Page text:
Their bright eyes pick up anything deemed edible – even the tiny seeds that have been scattered around a campsite to attract birds.
Once they have become used to humans, monkeys are difficult to shoo away for they lose their natural sense of caution around us. Being the opportunists they are, a group of monkeys happily walked over cars in a car park – keep your windows closed when they are around – to see what they could filch, leaving tell-tale footprints in their wake.
We seldom come across Vervet Monkeys in the Addo Elephant National Park and so were surprised to see this one as we rounded a corner:
It had obviously rained a day or so before our arrival for there were puddles all over the veld, most notably where the dirt roads were. A little further on we were met by this sight:
Drinking from the puddles in the road.
Note the baby tucked under its mother.
We passed several troops of Vervet Monkeys sunning themselves at the side of the road as we drove to the Mountain Zebra National Park. They are interesting animals to watch as they walk along the strands of wire fences with ease or jump nimbly from tree to tree.
Their habitat includes both open savannah and acacia woodland near a source of water. Being omnivorous, Vervet Monkeys are a common sight over much of the Eastern Cape. On our early morning drives through the park we would frequently see several trees covered with them, all warming up in the sun after having endured a chilly night. In the veld they are known to eat berries, flowers, leaves and insects – they too were feasting on the termites.
The Vervet Monkeys display many endearing characteristics that, unfortunately, strike a chord with humans. I say ‘unfortunately’ for all too often visitors to game reserves and national parks succumb to the temptation to feed them because they find it entertaining to watch the interactions between the monkeys and the way they deal with the food given to them.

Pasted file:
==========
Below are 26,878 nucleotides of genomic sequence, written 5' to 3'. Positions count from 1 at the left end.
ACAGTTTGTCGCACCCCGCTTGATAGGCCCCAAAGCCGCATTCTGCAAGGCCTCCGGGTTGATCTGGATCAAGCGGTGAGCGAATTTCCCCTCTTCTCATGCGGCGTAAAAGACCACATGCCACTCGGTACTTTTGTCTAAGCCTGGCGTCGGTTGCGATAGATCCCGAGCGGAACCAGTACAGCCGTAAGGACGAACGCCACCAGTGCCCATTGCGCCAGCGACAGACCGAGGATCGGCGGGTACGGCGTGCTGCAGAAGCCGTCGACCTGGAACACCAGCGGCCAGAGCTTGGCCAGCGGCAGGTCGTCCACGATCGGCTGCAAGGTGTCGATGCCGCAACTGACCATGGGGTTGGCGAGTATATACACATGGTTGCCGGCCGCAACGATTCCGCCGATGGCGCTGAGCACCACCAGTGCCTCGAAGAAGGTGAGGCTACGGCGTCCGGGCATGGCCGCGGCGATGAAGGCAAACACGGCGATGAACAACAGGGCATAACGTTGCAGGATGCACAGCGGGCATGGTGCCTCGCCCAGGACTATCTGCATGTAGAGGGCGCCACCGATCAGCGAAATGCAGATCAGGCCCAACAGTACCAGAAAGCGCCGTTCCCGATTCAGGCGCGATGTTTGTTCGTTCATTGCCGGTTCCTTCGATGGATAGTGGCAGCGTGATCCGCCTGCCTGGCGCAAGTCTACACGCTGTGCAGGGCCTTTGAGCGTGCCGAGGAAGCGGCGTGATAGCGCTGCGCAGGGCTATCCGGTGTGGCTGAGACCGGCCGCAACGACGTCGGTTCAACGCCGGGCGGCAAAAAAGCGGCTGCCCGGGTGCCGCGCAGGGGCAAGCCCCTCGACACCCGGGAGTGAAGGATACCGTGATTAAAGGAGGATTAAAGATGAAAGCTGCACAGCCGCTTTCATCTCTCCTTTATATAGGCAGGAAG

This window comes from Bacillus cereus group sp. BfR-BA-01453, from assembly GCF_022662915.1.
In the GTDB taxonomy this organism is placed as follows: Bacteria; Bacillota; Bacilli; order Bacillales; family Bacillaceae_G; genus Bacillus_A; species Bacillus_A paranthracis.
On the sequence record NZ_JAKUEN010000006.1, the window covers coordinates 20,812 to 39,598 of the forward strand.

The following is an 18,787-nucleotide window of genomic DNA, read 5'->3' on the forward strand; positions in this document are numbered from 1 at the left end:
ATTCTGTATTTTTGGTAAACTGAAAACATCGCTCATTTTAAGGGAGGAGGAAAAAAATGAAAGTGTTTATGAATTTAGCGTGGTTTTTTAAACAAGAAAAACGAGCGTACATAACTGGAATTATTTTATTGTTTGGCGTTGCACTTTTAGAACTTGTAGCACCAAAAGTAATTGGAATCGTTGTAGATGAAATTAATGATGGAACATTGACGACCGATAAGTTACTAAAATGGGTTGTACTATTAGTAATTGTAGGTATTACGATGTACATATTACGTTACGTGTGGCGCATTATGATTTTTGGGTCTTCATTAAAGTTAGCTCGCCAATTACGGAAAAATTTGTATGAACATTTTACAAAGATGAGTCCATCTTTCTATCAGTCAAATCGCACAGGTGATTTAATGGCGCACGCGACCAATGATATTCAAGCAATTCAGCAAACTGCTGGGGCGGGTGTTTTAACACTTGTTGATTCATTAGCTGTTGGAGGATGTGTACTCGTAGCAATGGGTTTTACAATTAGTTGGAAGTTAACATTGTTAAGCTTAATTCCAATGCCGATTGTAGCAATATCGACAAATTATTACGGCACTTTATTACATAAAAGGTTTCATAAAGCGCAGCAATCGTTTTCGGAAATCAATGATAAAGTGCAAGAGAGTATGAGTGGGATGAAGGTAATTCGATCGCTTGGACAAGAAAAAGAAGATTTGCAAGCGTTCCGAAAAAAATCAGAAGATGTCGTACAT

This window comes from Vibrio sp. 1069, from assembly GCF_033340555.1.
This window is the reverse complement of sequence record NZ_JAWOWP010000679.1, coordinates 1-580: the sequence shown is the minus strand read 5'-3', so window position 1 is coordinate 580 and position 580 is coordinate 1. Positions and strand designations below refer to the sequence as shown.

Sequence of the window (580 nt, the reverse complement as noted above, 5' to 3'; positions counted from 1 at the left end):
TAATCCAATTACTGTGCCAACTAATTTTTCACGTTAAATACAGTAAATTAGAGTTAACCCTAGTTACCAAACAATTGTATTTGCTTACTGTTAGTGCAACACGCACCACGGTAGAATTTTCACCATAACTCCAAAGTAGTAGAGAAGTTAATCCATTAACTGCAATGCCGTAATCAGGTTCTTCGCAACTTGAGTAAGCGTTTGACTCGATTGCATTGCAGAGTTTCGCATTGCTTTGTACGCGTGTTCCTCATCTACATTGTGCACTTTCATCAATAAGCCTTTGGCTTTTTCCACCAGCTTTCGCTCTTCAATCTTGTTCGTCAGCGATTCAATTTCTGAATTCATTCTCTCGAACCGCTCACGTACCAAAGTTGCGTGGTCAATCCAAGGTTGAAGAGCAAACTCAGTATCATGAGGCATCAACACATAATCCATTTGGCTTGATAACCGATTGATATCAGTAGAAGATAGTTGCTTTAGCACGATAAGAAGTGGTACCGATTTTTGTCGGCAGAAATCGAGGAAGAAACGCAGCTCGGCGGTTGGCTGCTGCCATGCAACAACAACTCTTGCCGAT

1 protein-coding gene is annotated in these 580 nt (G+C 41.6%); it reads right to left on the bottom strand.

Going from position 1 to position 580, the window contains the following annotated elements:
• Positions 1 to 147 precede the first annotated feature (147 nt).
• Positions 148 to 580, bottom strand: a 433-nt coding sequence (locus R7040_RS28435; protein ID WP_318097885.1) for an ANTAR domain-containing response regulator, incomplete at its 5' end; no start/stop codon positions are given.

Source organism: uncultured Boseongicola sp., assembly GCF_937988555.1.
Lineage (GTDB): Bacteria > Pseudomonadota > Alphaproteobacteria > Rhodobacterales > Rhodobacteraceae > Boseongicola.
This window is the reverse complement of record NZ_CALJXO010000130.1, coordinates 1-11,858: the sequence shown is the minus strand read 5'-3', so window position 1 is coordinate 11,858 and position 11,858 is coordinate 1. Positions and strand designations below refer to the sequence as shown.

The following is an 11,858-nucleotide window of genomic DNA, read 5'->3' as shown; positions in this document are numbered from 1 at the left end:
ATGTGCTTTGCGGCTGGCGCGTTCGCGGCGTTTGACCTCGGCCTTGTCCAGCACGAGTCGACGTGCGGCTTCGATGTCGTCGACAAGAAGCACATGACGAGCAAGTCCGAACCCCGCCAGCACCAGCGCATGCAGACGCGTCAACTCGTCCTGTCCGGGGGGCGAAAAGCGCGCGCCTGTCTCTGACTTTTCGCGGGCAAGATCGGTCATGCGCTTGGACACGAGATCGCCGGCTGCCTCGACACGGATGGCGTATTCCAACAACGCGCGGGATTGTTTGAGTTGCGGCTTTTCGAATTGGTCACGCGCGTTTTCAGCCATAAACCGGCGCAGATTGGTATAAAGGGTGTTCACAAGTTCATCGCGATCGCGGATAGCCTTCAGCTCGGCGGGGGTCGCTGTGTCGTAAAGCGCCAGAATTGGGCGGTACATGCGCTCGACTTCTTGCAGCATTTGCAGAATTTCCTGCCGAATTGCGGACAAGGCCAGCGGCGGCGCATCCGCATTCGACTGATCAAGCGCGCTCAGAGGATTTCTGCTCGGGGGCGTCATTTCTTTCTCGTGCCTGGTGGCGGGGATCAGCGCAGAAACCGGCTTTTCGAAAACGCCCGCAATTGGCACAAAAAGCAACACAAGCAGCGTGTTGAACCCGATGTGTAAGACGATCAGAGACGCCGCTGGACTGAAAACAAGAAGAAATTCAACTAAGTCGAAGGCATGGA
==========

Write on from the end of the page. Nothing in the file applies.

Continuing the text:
The ones living near the rest camp have become used to humans and habituated to eating ‘human’ food. They can thus be a real nuisance, especially soon after sunrise and in the late afternoon for this is when they move in to comb the area for titbits. Despite our presence, one managed to get inside our vehicle while we were unpacking and made off with a plastic bag of food. A group of people had just settled down to lunch in the popular picnic site when some Vervet Monkeys brazenly helped themselves to the buns that had just been placed on the table.
Signs in the rest camp urge people not to feed the monkeys and to keep the heavy wooden doors of the kitchen and laundry closed in order to keep the monkeys out. The toilets at the picnic site have been fitted with sliding glass doors for the same reason.
Checking out the camp kitchen
One dare not leave any food out or unattended and must keep tent and caravan doors closed at all times. Notices in the chalets warn visitors to do the same.